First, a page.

Packed for an entire 2 hours, Guardians of the Galaxy has entertainment value from the first to last minute. While a lack of background and history for characters is present, there is sufficient information to create likeable characters to follow. Top it all off with humor and action, and a blockbuster is born.
The heavy CG reliance is favorable for this picture and is nicely done. The action is a mixture of sci-fi weaponry and hand to hand combat, all creating a delight for the eyes.
Chris Pratt balances humor and seriousness. Dave Bautista is used sparingly. Bradley Cooper voices a memorable character. It all adds up to a well-rounded cast.
Guardians of the Galaxy has a fitting style for its story, leaving a satisfying feeling when it's all said and done.
Kunihiko Yuyama lets the dragon force flow in Pokemon the Movie: Black… MoreKunihiko Yuyama lets the dragon force flow in Pokemon the Movie: Black - Victini and Reshiram.2 different versions of this film use 90 minutes to tell a similar story, which is quite fitting for the Pokemon franchise. The story is actually quite amusing in the early going. It's all fun and games with a number of Pokemon appearances and the opening credits popping in all the way at the 20 minute mark. The final third is where the film loses its steam. As expected it turns into a Pokemon legend fest while getting more dramatic in nature.Visually, the characters and Pokemon get the job done with the look and feel of a Japanese animation. The voice work is also nicely done, aside from the speaking voices of Zekrom and Reshiram.Pokemon the Movie: Black - Victini and Reshiram is easy to follow and finds its place in the Pokemon universe.
The title alone is worthy of jokes and Anthony C. Ferrante's… MoreThe title alone is worthy of jokes and Anthony C. Ferrante's Sharknado is a joke.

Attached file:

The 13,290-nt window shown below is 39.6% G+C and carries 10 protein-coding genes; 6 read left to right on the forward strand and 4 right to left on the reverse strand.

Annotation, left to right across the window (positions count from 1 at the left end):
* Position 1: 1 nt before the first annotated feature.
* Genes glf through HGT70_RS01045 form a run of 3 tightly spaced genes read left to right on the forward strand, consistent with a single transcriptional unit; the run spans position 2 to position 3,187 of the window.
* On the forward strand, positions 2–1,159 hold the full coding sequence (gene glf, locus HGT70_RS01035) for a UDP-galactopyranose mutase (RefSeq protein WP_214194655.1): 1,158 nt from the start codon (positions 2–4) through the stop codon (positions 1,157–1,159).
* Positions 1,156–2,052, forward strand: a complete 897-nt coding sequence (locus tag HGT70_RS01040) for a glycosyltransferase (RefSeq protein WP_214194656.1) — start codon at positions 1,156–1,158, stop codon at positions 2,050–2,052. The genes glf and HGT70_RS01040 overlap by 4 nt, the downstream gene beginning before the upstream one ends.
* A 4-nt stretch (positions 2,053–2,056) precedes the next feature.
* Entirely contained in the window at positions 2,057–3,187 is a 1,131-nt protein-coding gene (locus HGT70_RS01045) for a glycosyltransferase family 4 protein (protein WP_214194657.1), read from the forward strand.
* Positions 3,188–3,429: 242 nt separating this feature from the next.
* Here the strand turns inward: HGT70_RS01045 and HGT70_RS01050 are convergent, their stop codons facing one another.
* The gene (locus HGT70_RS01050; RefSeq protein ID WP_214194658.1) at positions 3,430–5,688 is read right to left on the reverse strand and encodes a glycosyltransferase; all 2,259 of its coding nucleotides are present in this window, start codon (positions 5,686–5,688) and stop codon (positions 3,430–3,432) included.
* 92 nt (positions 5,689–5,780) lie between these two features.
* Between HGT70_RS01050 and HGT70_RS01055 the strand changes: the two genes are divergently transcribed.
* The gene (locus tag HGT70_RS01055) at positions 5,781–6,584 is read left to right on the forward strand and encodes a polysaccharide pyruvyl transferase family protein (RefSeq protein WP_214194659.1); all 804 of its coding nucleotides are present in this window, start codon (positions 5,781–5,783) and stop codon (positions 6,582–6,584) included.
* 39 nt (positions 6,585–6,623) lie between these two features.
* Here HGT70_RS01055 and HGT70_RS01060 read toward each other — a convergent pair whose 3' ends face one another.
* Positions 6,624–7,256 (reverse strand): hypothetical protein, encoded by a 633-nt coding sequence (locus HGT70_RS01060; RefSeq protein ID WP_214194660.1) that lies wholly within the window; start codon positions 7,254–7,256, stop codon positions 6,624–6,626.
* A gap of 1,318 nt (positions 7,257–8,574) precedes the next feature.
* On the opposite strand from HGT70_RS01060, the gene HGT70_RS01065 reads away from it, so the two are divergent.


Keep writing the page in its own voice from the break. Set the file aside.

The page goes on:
The movie is a complete bore. The film is about a tornado of sharks and that doesn't happen to about an hour in. On top of that, the story is only 85 minutes long. A "sharknado" is unrealistic enough, who cares about building up to make it seem realistic. Just go with the damn thing.
The film style is extremely inconsistent. The CG is poor and back to back scenes that don't match fill the picture from the first to last scene. Flooding here, not flooding the next. Highly annoying.
There isn't much to say about the acting. Ian Ziering somehow manages to show that he at least partially is into the story. On a side note, Cassie Scerbo is a hottie.
Sharknado sounds like a thrill ride, but it's the exact opposite. Take it seriously or not, there is slim to none laughs to be had.
Stuard Gillard takes the turtles to ancient Japan in Teenage Mutant… MoreStuard Gillard takes the turtles to ancient Japan in Teenage Mutant Ninja Turtles III.
Seemingly one of the most ideal situations for the turtles to showcase their martial arts skills, ends up a 90 minute less than stellar production. The time travel concept is a nice twist, but is never fully delved into. The rest of the story is mildly amusing.
The martial arts choreography lacks, although Donatello seems to end up with a lot of the good stuff. As for the animatronics, it is a step back. The costumes are too generic and the mouth movements disappoint when it comes to word matching.
The voices of the turtles are acceptable. Paige Turco tends to get lost in the shuffle. Elias Koteas proves himself as 2 characters, even though the one that matters is highly under utilized. Vivian Wu is a beauty on screen.
Teenage Mutant Ninja Turtles III has a bunch of letdowns, but manages to still be a watchable flick. Cowabunga dudes!